Education Spotlight: Rolfing Structural Integration

The following blog post is sponsored by the Dr. Ida Rolf Institute.

Q&A with the Dr. Ida Rolf Institute®

How did the Rolf Institute® get its start? In 1920, Ida P. Rolf, PhD, posed this fundamental question: What conditions must be fulfilled in order for the human body structure to be organized and integrated in gravity so that the whole person can function in the most optimal and economical way?

Her life’s work was devoted to this investigation, which led to a 10-session system of soft-tissue (fascia) manipulation and movement education called Rolfing® Structural Integration (SI). The Dr. Ida Rolf Institute® was founded in 1971 in Boulder, Colorado, and is the leading accredited and licensed occupational school in Rolfing® Structural Integration and movement.

What does studying at the Rolf Institute® entail?
The Basic Rolfing® SI Program is offered in Boulder, Colorado, in three phases over 28 weeks. It is open to both licensed bodyworkers (600 clock hours) and nonlicensed students who have not had formal training in massage or bodywork (731 clock hours). Federal financial aid funding and VA assistance are available to eligible students.

What are the biggest things you see lacking in massage therapy and bodywork today? Because Rolfing® SI addresses the problems of the upright human body in gravity, the application and effects of its techniques are much more global than the corrective approach where fixations and dysfunctions are seen as isolated events. Rolfers™ do not see or treat fixations as isolated events, but as expressions of a greater whole that is out of balance with respect to both itself and gravity. Working on tight places in the body, freeing joint fixations, and similar practices applied by themselves are not capable of integrating the body in gravity. To make them work in a holistic system, the holistic practitioner must learn to use corrective techniques in the service of the whole, not just in the service of local dysfunction.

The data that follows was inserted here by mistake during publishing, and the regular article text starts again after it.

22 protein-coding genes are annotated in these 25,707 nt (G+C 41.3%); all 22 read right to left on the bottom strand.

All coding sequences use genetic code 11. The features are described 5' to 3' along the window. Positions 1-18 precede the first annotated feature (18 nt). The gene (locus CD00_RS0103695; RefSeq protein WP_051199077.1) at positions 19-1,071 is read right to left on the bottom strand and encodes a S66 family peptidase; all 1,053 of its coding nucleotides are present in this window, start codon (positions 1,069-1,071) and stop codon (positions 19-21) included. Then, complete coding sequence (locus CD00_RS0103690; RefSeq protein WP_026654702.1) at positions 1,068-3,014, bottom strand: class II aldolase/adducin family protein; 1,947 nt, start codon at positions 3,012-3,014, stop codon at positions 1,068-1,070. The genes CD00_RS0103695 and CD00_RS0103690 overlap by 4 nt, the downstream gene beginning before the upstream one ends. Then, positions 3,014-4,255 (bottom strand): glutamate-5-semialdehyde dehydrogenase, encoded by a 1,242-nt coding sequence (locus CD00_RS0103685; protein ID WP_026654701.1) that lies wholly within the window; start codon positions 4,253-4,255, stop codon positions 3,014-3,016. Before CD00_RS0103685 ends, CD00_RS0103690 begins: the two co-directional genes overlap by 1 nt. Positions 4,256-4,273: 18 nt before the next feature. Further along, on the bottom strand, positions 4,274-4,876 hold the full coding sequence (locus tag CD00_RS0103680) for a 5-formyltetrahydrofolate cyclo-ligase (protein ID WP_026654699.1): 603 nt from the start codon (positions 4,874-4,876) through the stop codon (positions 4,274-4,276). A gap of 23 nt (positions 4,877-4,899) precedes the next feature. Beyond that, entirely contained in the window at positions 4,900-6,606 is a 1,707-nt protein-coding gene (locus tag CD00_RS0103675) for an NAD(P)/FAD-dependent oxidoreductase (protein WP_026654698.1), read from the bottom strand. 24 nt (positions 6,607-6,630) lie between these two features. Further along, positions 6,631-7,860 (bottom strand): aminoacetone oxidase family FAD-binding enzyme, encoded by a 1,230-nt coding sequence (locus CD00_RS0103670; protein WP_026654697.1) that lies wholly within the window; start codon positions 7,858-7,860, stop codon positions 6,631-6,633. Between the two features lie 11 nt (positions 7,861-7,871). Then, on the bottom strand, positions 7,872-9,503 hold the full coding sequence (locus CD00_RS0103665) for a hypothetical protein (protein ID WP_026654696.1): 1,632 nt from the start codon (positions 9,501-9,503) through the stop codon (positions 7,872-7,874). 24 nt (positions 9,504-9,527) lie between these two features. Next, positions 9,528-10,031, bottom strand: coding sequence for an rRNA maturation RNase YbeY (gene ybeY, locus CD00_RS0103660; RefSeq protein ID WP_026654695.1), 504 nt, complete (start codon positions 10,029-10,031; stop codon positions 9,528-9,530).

What new trends or developments in the profession are you most excited about? An entirely new field of research dedicated to bringing together top scientists from fields as diverse as cell biology and biophysics with clinicians in the field of human fascia has emerged. David Grimm summarizes this development in his article for the journal Science titled “Cell Biology Meets Rolfing®: A Diverse Group of Researchers Wants to Create a New Discipline from Scratch by Bringing Together Experts in Fascia and Deep-Tissue Massage.”

To learn more about Rolfing® Structural Integration or to apply, visit www.rolf.org.

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